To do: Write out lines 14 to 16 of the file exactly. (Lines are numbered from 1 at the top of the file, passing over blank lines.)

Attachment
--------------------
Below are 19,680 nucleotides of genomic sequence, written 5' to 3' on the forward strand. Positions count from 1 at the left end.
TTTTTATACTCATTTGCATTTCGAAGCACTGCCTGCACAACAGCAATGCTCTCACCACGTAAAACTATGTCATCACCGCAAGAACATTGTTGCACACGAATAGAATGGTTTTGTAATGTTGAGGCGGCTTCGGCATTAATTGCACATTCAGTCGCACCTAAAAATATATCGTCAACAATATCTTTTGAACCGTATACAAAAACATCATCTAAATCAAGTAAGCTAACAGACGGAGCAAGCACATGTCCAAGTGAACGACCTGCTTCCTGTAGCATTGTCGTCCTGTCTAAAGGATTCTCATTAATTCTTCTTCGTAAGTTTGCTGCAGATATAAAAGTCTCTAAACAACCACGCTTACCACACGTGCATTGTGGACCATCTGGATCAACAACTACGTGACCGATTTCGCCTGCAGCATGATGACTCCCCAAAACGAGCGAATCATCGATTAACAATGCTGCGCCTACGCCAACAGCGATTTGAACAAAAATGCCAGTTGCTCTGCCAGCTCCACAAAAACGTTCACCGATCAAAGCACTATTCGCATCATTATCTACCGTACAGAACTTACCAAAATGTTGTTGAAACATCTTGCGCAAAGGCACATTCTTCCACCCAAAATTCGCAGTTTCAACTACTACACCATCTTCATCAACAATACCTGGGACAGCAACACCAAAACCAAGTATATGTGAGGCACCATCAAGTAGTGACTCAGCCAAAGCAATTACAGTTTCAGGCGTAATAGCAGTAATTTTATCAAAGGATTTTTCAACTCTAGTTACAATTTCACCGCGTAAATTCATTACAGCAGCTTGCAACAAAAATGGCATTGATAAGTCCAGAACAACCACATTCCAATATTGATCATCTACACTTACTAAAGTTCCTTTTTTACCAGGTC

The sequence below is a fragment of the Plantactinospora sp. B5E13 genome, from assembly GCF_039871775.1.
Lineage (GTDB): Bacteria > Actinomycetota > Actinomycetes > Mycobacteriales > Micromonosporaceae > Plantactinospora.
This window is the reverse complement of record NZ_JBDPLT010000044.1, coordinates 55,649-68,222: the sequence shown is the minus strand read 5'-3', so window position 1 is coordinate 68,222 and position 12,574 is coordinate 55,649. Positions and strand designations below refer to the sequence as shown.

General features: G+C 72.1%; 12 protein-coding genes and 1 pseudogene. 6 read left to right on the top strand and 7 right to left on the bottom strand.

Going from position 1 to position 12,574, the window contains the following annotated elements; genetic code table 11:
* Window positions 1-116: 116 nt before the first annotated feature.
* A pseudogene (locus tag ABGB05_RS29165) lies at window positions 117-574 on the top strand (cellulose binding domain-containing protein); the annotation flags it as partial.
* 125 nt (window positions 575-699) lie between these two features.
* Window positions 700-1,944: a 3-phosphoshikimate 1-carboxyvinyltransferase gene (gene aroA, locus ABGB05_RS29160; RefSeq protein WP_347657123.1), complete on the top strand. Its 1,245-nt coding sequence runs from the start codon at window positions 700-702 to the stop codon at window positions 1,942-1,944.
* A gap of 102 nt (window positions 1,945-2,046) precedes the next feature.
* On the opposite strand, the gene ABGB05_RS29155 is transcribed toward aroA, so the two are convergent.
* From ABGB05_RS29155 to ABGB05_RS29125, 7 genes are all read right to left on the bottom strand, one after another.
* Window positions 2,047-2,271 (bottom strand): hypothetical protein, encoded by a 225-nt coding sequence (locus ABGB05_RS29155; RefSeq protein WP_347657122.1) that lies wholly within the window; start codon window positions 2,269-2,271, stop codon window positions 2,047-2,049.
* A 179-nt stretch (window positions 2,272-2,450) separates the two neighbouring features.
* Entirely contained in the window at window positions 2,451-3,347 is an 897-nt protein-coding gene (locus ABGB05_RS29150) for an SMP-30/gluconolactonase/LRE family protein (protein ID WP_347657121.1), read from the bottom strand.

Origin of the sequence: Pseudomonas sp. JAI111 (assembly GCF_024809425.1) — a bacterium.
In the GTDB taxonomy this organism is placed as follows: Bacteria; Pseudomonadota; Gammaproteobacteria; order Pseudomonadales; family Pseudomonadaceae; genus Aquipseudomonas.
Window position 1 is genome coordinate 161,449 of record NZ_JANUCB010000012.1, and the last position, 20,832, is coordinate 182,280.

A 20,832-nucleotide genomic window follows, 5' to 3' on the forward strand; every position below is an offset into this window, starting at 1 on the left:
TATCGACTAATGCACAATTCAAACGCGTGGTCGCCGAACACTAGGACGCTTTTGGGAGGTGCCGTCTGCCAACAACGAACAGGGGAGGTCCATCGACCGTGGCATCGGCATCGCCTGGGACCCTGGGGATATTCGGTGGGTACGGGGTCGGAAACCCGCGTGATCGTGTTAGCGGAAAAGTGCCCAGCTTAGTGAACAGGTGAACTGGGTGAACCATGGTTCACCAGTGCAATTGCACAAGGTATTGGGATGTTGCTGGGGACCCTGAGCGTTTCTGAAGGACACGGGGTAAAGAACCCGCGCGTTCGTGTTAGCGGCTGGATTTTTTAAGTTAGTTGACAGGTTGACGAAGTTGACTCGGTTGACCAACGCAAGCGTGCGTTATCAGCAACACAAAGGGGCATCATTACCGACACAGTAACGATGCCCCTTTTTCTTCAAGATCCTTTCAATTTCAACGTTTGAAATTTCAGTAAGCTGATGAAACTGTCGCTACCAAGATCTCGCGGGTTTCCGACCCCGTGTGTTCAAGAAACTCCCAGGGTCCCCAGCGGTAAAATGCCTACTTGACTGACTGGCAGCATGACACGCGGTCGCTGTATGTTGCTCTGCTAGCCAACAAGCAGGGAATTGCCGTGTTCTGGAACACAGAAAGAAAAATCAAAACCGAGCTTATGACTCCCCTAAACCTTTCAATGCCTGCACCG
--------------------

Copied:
* From ABGB05_RS29155 to ABGB05_RS29125, 7 genes are all read right to left on the bottom strand, one after another.
* Window positions 2,047-2,271 (bottom strand): hypothetical protein, encoded by a 225-nt coding sequence (locus ABGB05_RS29155; RefSeq protein WP_347657122.1) that lies wholly within the window; start codon window positions 2,269-2,271, stop codon window positions 2,047-2,049.
* A 179-nt stretch (window positions 2,272-2,450) separates the two neighbouring features.